So, putting on my peer reviewer hat, I asked, “what audit work do you do?”

“Oh, only one pension plan….

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Written by Jim Ulvog

October 31, 2017, 8:33 am at 8:33 am

Posted in Audits

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Various thoughts from continuing education classes this year, part 3. Not so good news on audit and peer review quality.

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The road we CPAs need to be on, but not all of us are…
Image courtesy of Adobe Stock.

As I’ve mentioned here and here, I have reread my notes from several continuing education classes this year. Thought I would share a variety of stray ideas.

Probably need to note again that I have not gone back and read the original pronouncements supporting each idea and therefore I do not have a specific citation for you. (Reading three of the documents is the next step for  my writing project.)

(Cross-posted from my other blog, Nonprofit Update.)

I should probably throw in a disclaimer. All of the comments I’m mentioning were the opinion of the presenter, not the agency from whom the person was drawing a paycheck. That is why I’m not mentioning the names of the presenters, or even the CPE event. In addition, the rephrasing of their comments is my interpretation, not their words.

Here are some tidbits you might enjoy:

More interest in Financial Reporting Framework for Small- and Medium-sized Entities (FRF-SME)?

The FRF-SME framework is a non-GAAP alternative to GAAP. It is dramatically less complicated with the promise it will not be revised more often every three years.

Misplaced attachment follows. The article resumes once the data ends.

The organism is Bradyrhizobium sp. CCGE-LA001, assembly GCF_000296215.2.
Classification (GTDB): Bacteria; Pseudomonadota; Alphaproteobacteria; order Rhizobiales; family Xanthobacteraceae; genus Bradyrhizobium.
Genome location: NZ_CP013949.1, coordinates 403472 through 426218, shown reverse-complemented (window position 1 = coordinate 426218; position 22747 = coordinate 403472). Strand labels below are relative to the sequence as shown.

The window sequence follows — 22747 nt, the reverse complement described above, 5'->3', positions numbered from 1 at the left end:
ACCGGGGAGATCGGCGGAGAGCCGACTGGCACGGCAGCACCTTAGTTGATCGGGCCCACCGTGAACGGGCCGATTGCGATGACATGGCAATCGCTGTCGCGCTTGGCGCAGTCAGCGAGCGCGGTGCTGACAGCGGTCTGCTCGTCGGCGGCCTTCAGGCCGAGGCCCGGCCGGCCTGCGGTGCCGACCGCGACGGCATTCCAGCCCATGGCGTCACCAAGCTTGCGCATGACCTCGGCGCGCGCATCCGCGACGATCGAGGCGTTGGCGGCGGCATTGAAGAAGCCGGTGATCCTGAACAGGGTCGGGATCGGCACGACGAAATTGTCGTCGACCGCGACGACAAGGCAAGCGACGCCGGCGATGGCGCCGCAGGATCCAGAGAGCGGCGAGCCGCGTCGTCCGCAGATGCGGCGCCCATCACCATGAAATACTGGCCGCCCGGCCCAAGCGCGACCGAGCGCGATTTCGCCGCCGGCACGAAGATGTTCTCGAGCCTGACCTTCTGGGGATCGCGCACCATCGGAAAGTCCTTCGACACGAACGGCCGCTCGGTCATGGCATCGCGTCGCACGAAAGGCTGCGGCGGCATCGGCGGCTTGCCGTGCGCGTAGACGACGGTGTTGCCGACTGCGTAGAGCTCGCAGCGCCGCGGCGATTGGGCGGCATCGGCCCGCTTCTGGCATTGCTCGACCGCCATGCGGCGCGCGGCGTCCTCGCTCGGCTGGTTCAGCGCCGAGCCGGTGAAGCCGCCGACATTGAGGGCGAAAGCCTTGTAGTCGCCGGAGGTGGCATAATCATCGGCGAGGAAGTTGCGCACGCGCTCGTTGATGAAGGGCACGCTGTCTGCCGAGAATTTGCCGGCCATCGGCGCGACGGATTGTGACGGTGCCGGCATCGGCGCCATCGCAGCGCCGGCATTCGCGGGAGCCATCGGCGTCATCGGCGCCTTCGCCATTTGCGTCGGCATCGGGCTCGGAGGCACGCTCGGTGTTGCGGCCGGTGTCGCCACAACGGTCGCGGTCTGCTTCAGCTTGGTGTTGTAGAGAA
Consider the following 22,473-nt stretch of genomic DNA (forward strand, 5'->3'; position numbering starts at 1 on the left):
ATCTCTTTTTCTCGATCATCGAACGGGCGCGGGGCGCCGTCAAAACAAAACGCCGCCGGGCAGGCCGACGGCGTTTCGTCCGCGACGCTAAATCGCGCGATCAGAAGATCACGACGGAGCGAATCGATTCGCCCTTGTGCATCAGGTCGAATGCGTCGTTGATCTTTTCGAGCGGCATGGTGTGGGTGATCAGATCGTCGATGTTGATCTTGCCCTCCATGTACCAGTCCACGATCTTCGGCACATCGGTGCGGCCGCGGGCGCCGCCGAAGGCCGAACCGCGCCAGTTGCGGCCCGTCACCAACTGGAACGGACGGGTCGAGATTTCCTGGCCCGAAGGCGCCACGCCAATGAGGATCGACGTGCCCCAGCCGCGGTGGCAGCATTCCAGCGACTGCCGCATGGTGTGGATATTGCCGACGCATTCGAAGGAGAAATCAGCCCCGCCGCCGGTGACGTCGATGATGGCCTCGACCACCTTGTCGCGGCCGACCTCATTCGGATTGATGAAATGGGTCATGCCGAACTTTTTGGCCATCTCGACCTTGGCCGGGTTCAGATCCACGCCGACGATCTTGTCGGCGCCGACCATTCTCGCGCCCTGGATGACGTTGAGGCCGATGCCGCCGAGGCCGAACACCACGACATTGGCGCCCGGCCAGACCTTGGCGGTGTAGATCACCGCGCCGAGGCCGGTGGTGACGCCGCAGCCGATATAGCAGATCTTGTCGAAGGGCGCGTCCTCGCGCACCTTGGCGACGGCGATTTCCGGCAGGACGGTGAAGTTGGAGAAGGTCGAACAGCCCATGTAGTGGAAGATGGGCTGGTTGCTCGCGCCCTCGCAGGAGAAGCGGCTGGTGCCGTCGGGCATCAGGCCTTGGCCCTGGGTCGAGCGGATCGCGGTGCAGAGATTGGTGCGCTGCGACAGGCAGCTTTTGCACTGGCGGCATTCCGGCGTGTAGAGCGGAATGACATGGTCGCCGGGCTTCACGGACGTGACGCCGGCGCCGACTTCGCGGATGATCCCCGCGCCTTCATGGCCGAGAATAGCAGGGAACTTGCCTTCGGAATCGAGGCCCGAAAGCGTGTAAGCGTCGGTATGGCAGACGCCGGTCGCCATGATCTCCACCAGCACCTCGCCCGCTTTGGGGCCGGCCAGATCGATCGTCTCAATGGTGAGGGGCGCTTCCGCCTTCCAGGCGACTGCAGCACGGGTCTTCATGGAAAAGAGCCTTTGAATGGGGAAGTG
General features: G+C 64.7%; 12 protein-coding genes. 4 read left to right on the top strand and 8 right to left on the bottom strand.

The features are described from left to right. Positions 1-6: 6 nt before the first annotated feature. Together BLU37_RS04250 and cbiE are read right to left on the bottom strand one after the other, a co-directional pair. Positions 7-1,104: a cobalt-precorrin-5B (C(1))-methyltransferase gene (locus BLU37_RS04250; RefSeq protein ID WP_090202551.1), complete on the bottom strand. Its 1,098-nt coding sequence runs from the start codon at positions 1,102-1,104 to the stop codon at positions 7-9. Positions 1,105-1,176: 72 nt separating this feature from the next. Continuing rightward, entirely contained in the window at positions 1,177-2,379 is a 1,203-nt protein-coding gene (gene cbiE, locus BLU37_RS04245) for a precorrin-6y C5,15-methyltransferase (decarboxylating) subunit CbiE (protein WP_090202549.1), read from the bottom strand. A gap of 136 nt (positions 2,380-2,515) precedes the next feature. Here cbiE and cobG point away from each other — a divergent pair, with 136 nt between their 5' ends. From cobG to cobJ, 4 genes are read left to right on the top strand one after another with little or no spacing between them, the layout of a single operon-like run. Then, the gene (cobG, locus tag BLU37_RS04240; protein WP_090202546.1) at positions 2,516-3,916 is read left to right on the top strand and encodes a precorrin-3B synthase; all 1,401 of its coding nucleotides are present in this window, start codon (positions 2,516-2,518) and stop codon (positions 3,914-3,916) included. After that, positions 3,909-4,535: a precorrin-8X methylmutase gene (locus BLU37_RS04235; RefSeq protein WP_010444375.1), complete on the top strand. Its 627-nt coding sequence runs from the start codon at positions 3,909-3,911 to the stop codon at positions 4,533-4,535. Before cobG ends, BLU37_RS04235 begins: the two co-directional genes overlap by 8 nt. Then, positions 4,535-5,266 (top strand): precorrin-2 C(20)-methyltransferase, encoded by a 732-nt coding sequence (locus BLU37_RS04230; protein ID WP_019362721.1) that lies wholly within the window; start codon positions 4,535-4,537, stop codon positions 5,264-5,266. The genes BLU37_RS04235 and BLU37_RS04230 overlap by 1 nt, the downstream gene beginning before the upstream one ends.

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Written by Jim Ulvog

October 5, 2017, 9:44 am at 9:44 am

Another overview of blockchain technology; time to start figuring out this stuff.

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Sure does look like this blockchain technology is going to be a big deal. Might be time to start getting our minds wrapped around the concept.

For starters, check out this short overview:

 

 

For a bit more detail:

8/4/17 – Bill Sheridan at Business Learning Institute – Block chain might remake accounting. The opportunities are huge. – Introductory article is one of the better overviews I have read. It introduces the video shown above.

One sentence description of Block chain, quoting from the article:

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Written by Jim Ulvog

August 15, 2017, 7:31 am at 7:31 am

Brain stretching accounting articles for CPAs

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Image courtesy of Dollar Photo Club before their merger into Adobe Stock.

Here are a few articles to stretch your brain when you are ready for some mental exercise:

  • Is the double-entry accounting system broken?
  • What is the recidivism rate for white-collar criminals and how could that affect my audits?
  • What  possible changes are on the horizon for the audit opinion?

5/17/17 – Tom Selling at The Accounting Onion – Double-Entry Accounting and Modern Times – As a real brain stretcher, consider whether our double-entry accounting system is fundamentally broken.

Work with me a minute while I highlight and summarize a few ideas from the article.

A basic concept of double-entry accounting is that debits on the left side of the balance sheet represent all the assets of the entity. This includes all of the resources that are available for the entity to use in order to make money and all the assets against which creditors have a claim.

On the credit side, liabilities represent all of the claims against the organization. The equity section represents the value that belongs to the owners.

Prof. Selling points out there’s a variety of problems with using the statement of financial position as a representation of economic reality.

He points out and then moves past the idea that not all debits are assets and not all credits are liabilities. That’s easy to understand.

More significantly is that not all assets are reflected as debits and not all liabilities are reflected as credits.

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Written by Jim Ulvog

June 1, 2017, 9:43 am at 9:43 am

Posted in Accounting, Audits